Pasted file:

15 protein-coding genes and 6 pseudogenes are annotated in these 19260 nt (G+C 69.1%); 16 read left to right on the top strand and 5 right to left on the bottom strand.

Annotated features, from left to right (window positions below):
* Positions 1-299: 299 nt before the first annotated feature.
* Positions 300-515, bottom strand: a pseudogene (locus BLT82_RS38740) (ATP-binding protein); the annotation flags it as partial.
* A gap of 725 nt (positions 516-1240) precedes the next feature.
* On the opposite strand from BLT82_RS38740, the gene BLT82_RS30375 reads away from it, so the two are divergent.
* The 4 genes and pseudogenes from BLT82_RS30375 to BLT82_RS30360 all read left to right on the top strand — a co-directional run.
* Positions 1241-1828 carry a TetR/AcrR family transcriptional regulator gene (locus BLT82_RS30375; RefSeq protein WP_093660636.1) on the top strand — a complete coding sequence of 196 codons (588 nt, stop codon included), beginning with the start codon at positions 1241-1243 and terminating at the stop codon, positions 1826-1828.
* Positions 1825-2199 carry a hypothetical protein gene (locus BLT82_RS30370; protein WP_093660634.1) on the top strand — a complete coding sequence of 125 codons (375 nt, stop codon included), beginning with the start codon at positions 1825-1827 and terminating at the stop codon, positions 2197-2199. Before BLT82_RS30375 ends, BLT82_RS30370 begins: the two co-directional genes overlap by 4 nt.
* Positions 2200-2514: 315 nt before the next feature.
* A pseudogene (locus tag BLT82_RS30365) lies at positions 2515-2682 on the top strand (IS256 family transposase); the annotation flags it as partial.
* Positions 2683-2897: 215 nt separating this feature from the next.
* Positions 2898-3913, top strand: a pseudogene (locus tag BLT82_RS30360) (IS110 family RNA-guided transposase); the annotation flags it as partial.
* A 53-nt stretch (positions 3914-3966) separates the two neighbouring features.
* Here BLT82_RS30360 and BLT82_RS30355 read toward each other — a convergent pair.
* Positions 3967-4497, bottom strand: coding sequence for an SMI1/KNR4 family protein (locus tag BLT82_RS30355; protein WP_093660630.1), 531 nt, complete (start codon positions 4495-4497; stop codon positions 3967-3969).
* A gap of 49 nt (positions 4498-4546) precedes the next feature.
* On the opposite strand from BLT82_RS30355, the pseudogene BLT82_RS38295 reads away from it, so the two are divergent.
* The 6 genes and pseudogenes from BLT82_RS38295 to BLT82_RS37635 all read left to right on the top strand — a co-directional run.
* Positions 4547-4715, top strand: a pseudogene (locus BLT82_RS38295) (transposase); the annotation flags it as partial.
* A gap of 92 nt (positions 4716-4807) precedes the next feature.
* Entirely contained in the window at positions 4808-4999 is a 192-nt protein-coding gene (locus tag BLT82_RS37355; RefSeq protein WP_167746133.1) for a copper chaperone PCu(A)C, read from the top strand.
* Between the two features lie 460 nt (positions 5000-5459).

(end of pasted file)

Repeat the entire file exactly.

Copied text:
15 protein-coding genes and 6 pseudogenes are annotated in these 19260 nt (G+C 69.1%); 16 read left to right on the top strand and 5 right to left on the bottom strand.

Annotated features, from left to right (window positions below):
* Positions 1-299: 299 nt before the first annotated feature.
* Positions 300-515, bottom strand: a pseudogene (locus BLT82_RS38740) (ATP-binding protein); the annotation flags it as partial.
* A gap of 725 nt (positions 516-1240) precedes the next feature.
* On the opposite strand from BLT82_RS38740, the gene BLT82_RS30375 reads away from it, so the two are divergent.
* The 4 genes and pseudogenes from BLT82_RS30375 to BLT82_RS30360 all read left to right on the top strand — a co-directional run.
* Positions 1241-1828 carry a TetR/AcrR family transcriptional regulator gene (locus BLT82_RS30375; RefSeq protein WP_093660636.1) on the top strand — a complete coding sequence of 196 codons (588 nt, stop codon included), beginning with the start codon at positions 1241-1243 and terminating at the stop codon, positions 1826-1828.
* Positions 1825-2199 carry a hypothetical protein gene (locus BLT82_RS30370; protein WP_093660634.1) on the top strand — a complete coding sequence of 125 codons (375 nt, stop codon included), beginning with the start codon at positions 1825-1827 and terminating at the stop codon, positions 2197-2199. Before BLT82_RS30375 ends, BLT82_RS30370 begins: the two co-directional genes overlap by 4 nt.
* Positions 2200-2514: 315 nt before the next feature.
* A pseudogene (locus tag BLT82_RS30365) lies at positions 2515-2682 on the top strand (IS256 family transposase); the annotation flags it as partial.
* Positions 2683-2897: 215 nt separating this feature from the next.
* Positions 2898-3913, top strand: a pseudogene (locus tag BLT82_RS30360) (IS110 family RNA-guided transposase); the annotation flags it as partial.
* A 53-nt stretch (positions 3914-3966) separates the two neighbouring features.
* Here BLT82_RS30360 and BLT82_RS30355 read toward each other — a convergent pair.
* Positions 3967-4497, bottom strand: coding sequence for an SMI1/KNR4 family protein (locus tag BLT82_RS30355; protein WP_093660630.1), 531 nt, complete (start codon positions 4495-4497; stop codon positions 3967-3969).
* A gap of 49 nt (positions 4498-4546) precedes the next feature.
* On the opposite strand from BLT82_RS30355, the pseudogene BLT82_RS38295 reads away from it, so the two are divergent.
* The 6 genes and pseudogenes from BLT82_RS38295 to BLT82_RS37635 all read left to right on the top strand — a co-directional run.
* Positions 4547-4715, top strand: a pseudogene (locus BLT82_RS38295) (transposase); the annotation flags it as partial.
* A gap of 92 nt (positions 4716-4807) precedes the next feature.
* Entirely contained in the window at positions 4808-4999 is a 192-nt protein-coding gene (locus tag BLT82_RS37355; RefSeq protein WP_167746133.1) for a copper chaperone PCu(A)C, read from the top strand.
* Between the two features lie 460 nt (positions 5000-5459).